– Tn the few minutes remaining at my disposal I wish to point out the weakness of this Bill. For one thing, no power is given to call evidence upon some most important matters. No doubt, the honorable member for Hunter (Mr. Charlton), in presenting the case for the coal miners, will tell us why this section of workers have objected even to the’ Arbitration Court, and show that the Court does not take into consideration profits made and freights paid to-day. Honorable members will remember that a Justice of the High Court, in giving his decision in the Coal Vend case, admitted that the Coal Vend charged private firms more than others had to pay. For instance, the . Melbourne
Glass Bottle Works were charged more for their coal than the Melbourne and Metropolitan Board of Works, who consumed less coal, were asked to pay. In order to be effective, the proposed tribunals should be given greater power to compel persons to attend before them and give evidence. The tribunals should not be one-sided, which they may be under the provisions of the Bill.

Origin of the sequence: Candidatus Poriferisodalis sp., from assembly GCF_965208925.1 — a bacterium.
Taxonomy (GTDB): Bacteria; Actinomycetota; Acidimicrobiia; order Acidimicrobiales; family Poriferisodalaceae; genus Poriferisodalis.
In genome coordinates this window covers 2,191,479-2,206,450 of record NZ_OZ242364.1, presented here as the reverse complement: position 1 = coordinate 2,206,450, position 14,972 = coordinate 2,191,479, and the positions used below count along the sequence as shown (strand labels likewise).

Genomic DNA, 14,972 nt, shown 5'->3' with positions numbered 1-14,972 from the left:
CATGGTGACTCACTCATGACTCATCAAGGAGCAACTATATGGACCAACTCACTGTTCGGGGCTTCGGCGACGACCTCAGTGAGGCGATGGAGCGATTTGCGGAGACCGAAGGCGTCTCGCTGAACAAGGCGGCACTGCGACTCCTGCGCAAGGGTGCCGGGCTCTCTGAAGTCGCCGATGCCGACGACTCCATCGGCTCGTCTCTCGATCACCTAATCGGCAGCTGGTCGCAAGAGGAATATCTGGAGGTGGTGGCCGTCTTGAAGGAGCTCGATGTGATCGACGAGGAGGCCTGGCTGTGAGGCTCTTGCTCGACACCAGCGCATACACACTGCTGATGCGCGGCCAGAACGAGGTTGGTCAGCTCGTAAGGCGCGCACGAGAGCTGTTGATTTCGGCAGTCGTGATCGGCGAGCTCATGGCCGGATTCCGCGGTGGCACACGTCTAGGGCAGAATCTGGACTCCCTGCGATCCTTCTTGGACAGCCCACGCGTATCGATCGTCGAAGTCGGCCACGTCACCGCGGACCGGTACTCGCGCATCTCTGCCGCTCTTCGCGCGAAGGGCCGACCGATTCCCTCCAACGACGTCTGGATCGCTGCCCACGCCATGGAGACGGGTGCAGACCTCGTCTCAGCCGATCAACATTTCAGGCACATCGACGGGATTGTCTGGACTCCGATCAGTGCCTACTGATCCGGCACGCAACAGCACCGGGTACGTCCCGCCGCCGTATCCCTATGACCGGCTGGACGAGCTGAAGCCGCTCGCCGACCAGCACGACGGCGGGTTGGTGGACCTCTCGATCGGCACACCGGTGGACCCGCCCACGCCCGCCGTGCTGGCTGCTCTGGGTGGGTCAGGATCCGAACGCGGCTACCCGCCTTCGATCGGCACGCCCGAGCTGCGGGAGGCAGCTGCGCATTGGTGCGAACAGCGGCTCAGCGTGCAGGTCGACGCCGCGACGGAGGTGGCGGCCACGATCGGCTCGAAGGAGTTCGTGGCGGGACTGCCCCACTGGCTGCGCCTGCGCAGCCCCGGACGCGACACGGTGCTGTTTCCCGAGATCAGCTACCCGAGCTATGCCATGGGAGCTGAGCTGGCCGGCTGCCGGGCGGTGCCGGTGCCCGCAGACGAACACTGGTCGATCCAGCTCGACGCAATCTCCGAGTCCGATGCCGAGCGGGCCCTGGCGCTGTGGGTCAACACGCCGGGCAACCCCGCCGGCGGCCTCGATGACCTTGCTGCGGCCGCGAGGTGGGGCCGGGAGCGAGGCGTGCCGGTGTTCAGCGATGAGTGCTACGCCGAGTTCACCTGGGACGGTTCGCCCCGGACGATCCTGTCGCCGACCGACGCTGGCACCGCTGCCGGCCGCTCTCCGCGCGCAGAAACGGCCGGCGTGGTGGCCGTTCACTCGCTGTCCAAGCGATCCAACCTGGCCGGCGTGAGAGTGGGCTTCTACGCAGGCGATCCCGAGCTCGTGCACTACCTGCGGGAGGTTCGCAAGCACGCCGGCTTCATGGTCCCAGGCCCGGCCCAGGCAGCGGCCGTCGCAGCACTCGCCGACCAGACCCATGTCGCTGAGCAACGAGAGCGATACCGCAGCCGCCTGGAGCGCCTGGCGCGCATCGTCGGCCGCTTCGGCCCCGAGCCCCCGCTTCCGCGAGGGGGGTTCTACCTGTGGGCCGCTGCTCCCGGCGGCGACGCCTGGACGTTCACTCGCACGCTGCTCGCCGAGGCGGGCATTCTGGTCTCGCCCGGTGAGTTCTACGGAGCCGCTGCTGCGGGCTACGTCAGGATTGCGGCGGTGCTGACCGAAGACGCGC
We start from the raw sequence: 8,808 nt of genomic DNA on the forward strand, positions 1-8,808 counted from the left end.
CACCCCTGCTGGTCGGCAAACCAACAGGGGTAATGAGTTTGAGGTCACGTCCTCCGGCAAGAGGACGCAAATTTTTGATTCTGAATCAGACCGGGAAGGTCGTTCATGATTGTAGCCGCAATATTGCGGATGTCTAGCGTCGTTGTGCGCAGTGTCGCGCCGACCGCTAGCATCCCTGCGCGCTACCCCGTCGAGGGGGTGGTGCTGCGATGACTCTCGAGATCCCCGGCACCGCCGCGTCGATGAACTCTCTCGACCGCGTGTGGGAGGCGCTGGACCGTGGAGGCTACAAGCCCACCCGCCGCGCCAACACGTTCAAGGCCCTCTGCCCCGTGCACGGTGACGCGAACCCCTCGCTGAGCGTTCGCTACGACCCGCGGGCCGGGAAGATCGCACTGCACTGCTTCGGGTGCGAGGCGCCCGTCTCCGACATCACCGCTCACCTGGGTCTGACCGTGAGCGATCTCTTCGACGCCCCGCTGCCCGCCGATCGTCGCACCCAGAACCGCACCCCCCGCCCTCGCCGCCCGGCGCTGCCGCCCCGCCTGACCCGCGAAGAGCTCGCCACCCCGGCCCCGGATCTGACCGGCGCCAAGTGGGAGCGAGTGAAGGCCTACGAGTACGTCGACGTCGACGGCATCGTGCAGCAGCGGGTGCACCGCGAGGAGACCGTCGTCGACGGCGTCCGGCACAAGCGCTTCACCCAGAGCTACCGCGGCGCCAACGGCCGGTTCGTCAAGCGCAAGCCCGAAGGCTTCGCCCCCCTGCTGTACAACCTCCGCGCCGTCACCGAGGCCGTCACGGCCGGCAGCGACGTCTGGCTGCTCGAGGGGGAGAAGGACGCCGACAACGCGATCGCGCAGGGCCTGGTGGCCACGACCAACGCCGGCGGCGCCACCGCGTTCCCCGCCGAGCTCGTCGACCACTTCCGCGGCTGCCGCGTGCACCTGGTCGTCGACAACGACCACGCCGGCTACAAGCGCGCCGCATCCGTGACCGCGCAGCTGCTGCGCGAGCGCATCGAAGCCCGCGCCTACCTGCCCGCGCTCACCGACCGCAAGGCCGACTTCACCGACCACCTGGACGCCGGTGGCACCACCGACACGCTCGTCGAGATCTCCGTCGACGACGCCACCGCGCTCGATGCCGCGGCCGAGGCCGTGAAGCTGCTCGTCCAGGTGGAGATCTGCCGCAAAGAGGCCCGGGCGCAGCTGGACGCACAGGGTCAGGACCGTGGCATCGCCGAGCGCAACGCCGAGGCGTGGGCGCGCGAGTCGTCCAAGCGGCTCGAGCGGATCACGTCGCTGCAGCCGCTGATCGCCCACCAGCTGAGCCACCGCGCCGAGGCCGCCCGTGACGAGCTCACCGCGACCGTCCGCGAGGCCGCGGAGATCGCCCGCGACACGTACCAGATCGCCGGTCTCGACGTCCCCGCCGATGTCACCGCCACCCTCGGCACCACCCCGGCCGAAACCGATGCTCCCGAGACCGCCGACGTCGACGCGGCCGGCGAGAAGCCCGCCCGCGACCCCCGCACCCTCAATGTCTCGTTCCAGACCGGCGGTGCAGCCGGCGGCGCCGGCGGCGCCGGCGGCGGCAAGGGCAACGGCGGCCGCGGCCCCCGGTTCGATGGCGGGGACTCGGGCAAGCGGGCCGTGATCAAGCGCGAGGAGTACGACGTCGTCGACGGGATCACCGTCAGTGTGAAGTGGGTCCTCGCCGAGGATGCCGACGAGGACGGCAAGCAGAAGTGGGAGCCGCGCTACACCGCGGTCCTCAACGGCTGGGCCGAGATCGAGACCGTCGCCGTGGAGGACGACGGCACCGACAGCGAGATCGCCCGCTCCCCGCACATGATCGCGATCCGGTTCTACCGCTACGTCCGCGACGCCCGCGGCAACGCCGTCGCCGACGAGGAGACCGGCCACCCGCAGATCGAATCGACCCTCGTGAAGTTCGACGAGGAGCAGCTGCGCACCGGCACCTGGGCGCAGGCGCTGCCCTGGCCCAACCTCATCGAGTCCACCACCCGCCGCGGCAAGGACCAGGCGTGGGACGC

Undoubtedly, trade unionists will view this Bill with suspicion because of the manner in which it is being rushed through, without a fair opportunity being given for the discussion of it. The workers protest against nothing more than they do against the use of the “gag.” Nothing had such a farreaching effect on the 1910 elections than did the impression the public had gained that the Deakin Government had sought to prevent the Labour party from being heard. It is possible that the contents of this Bill have not been published in Western Australia. How can the workers there, or the workers of Queensland, realize the effect the measure will have on industry? I think the Government would have been well advised to defer the consideration of the Bill in order to give both sides an opportunity to consider it, and, if necessary, make representations here through their respective representatives. The recognised organizations ought to have had this opportunity. I am not referring to bogus unions, such as the Machine Shearers Union, which the pastoralists brought into existence, and tried to keep alive, nor bogus organizations which the Employers Federation in Victoria have brought into existence, such as the bogus Agricultural Implement Workers, the bogus Tramway Union, and the bogus Gasworkers Union. If ever there was a measure depending on the hearty co-operation of both sides, this is one; but if it is rushed through without the workers being given the opportunity to consider it; if the bond fide unions get the impression that this Bill is being rushed through to “ sell the worker a pup” - borrowing an expression made use of by the Assistant Minister for Defence (Sir Granville Ryrie) - they will have absolutely nothing to do with it, and what might have been a good piece of legislation will at once be pre- vented from being the success it would otherwise have been.